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The 2022 Reading List — So Far…

Here are the books that I am enjoying in 2022

1. The Premonition: A Pandemic Story

by Micheal Lewis

Micheal Lewis is such a masterful story teller that just about any book by him is a delight to read. This one is no exception. It is an exploration of the CDC, the countless local and state health officials, and the amazing people who try to keep us all healthy. The book kind of ran out of steam for me at the end, hence the four stars. Still a recommended read.

Rating: ⭐️ ⭐️ ⭐️ ⭐️ (out of 5) | Non-Fiction | Kindle


2. Lincoln in the Bardo

by George Saunders

I am read this book as part of a book club. In fact, I had to read this book twice because I was the one who recommended it to the book club and was tasked with leading the discussion on the book. I proposed this book based on the recommendation of a few friends and the fact that it won the Man Booker prize. I mean, the Man Booker prize! It has to be good right?

Lincoln in the Bardo is the worst book I have read in recent memory. It is often referred to as an experimental novel. It is a failed experiment. It lacked structure. The point of view was never clear — randomly jumping between the POV of the 166 characters or the snippets of “historical” record. The nature of the Bardo was never clear. The author did nothing to ease the reader into this strange setting. The formatting was so bad that I thought the Kindle app was having trouble properly displaying the text … so I ordered a copy of the paperback version only to discover the same atrocious formatting.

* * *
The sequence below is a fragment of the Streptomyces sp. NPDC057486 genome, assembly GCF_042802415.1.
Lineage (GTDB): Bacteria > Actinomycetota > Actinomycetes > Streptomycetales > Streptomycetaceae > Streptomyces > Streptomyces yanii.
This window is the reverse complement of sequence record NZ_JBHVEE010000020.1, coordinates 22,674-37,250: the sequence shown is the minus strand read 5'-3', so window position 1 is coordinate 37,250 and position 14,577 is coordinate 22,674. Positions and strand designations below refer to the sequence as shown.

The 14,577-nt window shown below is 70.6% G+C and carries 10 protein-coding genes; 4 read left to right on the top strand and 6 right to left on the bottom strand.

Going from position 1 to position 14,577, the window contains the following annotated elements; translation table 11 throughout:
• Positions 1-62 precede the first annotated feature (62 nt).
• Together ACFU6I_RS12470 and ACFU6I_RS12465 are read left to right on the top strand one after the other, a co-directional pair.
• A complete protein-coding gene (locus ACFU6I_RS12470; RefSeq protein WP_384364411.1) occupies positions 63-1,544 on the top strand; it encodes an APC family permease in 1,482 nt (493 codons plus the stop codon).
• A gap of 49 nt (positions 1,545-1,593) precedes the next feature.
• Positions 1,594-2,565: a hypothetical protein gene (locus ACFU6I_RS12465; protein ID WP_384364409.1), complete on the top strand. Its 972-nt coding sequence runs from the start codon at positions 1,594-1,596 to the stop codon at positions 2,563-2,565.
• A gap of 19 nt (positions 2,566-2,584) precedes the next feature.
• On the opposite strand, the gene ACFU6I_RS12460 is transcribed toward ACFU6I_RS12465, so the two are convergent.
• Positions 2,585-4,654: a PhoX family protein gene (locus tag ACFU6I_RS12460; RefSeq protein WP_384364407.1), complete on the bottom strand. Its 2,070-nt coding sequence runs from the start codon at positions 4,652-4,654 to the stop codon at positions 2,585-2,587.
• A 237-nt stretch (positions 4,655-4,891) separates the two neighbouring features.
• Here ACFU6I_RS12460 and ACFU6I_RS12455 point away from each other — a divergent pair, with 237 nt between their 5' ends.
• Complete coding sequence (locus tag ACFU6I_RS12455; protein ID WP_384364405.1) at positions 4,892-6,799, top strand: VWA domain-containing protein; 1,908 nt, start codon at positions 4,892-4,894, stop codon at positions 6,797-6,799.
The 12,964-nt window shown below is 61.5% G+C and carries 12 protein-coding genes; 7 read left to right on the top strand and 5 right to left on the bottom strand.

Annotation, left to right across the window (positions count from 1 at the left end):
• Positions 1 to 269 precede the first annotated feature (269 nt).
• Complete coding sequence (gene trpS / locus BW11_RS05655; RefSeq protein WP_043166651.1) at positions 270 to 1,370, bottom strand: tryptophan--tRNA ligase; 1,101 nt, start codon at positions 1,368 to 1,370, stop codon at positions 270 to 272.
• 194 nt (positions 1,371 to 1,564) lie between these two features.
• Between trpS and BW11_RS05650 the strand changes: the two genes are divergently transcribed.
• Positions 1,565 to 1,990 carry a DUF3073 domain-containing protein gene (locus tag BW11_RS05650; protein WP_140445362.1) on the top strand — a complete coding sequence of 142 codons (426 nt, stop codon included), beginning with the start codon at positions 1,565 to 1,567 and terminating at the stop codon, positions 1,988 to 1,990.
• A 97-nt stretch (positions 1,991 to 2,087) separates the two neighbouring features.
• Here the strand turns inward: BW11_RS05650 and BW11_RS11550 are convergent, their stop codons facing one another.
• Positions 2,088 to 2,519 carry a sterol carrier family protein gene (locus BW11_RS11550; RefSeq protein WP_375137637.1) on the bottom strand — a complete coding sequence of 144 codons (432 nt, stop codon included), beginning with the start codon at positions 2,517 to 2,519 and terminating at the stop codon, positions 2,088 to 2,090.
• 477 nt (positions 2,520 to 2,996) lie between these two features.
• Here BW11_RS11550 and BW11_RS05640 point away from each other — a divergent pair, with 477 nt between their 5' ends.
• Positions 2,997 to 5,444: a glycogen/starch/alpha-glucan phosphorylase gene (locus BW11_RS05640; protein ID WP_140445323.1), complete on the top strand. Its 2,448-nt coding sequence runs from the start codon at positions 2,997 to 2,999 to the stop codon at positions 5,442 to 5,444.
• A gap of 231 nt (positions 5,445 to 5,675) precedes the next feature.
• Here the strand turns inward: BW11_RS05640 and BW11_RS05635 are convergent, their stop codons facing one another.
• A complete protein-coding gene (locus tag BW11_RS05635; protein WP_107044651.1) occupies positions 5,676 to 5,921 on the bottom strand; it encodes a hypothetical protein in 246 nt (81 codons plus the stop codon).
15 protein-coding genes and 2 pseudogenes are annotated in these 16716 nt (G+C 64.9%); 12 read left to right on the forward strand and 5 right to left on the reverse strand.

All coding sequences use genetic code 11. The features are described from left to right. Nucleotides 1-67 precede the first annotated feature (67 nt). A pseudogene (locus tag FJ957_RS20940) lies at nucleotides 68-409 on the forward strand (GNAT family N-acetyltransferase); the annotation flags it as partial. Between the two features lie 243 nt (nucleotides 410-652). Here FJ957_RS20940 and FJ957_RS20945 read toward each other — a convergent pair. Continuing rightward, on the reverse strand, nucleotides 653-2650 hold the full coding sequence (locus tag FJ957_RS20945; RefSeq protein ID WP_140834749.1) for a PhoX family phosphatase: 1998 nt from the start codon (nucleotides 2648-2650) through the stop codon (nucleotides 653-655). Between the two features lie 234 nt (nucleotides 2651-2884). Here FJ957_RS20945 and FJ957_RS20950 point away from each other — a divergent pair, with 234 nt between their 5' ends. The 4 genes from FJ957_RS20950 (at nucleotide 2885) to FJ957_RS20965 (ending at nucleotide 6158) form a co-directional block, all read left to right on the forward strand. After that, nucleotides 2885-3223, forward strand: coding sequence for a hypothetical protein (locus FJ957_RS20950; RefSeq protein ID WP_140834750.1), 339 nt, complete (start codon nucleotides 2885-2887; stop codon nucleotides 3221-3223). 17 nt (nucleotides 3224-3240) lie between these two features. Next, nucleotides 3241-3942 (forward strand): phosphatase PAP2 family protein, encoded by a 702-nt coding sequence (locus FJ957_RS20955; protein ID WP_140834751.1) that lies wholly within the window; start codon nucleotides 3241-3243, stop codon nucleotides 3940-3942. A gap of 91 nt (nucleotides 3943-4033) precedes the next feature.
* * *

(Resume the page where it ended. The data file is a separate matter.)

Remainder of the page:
I agree with Dorothy Parker 1The source of this quote is debatable. See Quote Inspector for details. on this one:

This is not a novel to be tossed aside lightly. It should be thrown with great force.

Rating: Zero stars (out of 5) | Fiction | Kindle / Paperback


3. The Prince of Tides

by Pat Conroy

I have been a fan of Pat Conroy since I had the chance to see him in the late 80’s while he was passing through Denver, CO on book tour. I am revisiting some of my favorite Pat Conroy books to see again how he used his writing to exorcise the demons of a traumatic childhood. In The Great Santini Conroy told the story of his violent and abusive father. In The Lords of Discipline, Conroy gives us insight into what it must have been like at The Citadel — with dramatic and poetic flourishes, to be sure.

In The Prince of Tides Conroy’s his mother takes center stage in this book. Conroy’s father is still present, but he is a secondary character. His mother’s longings drive her to extremes that are hard to comprehend and gut-wrenching to behold. The majesty of the South Carolina low-country are brought to life almost as another character. Each page is a feast of well-told story, deeply drawn characters, and a slow revelation of how to deal with the wounds of our childhood.

I have read almost all of Pat Conroy’s books and The Prince of Tides stands atop them all. His prose read like carefully wrought poetry. The opening sentence — “My wound is geography” — stands as one of my favorites.

My wound is a dysfunctional childhood with its own geography playing a central role. Thanks to Conroy’s deep and moving writing, my wound is healing.

Rating: ⭐️ ⭐️ ⭐️ ⭐️ ⭐️ (out of 5) | Fiction | Kindle


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